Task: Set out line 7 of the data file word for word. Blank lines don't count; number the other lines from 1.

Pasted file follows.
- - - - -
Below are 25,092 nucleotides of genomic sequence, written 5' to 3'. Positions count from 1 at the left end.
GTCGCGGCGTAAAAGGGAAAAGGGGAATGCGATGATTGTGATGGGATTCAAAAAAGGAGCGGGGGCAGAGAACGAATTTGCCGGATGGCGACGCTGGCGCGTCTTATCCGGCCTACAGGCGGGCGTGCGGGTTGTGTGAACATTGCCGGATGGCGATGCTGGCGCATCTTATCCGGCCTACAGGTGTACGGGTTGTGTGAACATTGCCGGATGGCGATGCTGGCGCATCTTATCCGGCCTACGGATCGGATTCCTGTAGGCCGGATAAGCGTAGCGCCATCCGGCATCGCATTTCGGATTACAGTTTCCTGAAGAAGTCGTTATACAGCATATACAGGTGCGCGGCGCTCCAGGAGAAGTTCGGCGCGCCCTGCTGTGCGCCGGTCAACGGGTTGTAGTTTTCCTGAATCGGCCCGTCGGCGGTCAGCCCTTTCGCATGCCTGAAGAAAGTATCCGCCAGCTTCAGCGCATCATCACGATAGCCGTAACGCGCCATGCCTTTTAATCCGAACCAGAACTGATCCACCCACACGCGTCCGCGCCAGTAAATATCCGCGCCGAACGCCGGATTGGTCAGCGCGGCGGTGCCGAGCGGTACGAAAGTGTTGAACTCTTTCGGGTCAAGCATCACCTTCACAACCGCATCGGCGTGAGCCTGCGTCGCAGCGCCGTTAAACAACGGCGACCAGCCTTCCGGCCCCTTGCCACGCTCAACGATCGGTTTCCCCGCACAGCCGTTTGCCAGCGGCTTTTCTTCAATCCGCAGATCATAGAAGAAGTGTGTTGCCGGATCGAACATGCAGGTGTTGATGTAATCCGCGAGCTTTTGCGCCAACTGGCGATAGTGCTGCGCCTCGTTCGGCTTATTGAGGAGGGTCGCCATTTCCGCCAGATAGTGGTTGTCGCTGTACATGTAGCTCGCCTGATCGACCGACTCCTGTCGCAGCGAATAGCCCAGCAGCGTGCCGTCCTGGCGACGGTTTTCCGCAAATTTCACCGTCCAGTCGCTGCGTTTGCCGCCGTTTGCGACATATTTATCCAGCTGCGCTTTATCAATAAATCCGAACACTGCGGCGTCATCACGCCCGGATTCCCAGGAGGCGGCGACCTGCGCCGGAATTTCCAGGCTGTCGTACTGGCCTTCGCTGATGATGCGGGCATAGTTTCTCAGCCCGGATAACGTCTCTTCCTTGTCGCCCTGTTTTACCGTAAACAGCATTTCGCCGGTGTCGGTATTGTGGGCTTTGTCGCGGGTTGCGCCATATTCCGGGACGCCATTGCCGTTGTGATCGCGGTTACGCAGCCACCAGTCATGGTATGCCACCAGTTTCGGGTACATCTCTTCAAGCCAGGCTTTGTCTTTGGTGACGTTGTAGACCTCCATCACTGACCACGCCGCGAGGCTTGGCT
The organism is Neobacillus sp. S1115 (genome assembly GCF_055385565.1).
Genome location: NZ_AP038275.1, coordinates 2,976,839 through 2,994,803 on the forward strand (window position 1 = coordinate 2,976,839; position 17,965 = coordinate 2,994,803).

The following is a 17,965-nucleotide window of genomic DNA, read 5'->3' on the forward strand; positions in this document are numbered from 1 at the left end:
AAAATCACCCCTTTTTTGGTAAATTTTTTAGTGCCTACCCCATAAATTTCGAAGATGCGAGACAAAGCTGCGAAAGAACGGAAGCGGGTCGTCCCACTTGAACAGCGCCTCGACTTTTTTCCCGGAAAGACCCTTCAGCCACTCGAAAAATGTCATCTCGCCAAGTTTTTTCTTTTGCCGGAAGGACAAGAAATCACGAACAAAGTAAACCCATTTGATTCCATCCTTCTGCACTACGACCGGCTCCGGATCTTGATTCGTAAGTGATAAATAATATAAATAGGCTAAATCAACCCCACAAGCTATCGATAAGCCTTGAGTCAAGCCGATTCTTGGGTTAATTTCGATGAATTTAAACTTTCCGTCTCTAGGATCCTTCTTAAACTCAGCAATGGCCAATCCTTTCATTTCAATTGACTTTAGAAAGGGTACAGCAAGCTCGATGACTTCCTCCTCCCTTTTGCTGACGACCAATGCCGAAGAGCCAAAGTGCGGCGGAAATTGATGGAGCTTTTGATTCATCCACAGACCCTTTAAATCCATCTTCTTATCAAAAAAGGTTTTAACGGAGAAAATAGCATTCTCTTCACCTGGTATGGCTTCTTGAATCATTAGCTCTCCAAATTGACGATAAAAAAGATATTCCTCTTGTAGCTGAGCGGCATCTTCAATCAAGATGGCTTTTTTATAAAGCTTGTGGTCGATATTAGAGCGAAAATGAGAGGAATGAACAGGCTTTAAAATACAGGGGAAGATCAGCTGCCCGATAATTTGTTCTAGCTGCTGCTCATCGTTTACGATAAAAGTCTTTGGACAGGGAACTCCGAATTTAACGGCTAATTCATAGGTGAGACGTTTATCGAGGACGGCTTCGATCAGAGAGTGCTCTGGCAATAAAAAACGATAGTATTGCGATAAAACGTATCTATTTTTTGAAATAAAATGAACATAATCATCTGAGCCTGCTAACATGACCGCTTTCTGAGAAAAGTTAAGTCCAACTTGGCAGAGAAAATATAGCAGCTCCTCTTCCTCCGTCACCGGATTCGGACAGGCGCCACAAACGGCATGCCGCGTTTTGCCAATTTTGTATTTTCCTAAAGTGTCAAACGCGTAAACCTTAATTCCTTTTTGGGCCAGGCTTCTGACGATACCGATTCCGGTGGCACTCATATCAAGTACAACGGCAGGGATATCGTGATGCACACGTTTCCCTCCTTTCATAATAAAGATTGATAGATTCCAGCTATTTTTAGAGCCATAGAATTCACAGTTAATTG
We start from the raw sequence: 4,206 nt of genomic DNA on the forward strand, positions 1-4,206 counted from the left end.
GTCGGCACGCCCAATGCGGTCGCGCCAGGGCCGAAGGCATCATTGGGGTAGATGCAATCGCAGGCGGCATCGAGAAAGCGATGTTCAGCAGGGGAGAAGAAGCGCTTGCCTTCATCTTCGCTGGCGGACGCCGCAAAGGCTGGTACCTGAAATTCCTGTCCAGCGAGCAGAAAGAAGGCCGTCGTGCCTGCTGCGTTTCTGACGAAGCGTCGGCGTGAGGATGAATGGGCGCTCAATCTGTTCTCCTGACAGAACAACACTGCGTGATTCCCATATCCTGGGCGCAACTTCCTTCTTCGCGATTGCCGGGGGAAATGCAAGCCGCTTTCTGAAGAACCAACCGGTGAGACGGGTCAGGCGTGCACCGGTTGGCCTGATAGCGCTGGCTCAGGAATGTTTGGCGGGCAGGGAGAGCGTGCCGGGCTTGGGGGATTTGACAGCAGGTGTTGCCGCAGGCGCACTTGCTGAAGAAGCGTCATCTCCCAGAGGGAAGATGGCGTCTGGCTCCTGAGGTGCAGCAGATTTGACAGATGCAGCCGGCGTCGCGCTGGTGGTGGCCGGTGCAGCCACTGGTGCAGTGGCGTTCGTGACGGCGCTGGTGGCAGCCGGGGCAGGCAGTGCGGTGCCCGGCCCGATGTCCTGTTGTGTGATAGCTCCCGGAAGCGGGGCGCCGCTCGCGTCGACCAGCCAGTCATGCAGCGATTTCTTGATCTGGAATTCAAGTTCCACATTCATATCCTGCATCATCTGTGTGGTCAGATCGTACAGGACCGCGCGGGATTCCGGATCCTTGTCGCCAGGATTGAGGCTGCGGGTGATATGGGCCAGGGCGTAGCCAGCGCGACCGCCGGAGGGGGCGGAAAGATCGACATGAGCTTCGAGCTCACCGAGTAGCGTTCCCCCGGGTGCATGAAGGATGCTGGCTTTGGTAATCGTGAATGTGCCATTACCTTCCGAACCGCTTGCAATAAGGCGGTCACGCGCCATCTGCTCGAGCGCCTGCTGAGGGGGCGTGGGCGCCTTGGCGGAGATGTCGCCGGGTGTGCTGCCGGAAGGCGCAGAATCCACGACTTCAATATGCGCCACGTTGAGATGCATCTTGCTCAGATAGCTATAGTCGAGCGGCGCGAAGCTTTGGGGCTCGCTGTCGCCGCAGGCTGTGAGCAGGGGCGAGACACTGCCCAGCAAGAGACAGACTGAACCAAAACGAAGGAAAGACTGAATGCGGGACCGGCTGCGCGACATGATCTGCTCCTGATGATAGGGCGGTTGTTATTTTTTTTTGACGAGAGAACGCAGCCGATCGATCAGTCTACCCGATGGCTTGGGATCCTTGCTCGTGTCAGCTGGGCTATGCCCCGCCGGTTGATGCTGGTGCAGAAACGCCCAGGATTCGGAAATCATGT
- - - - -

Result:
We start from the raw sequence: 4,206 nt of genomic DNA on the forward strand, positions 1-4,206 counted from the left end.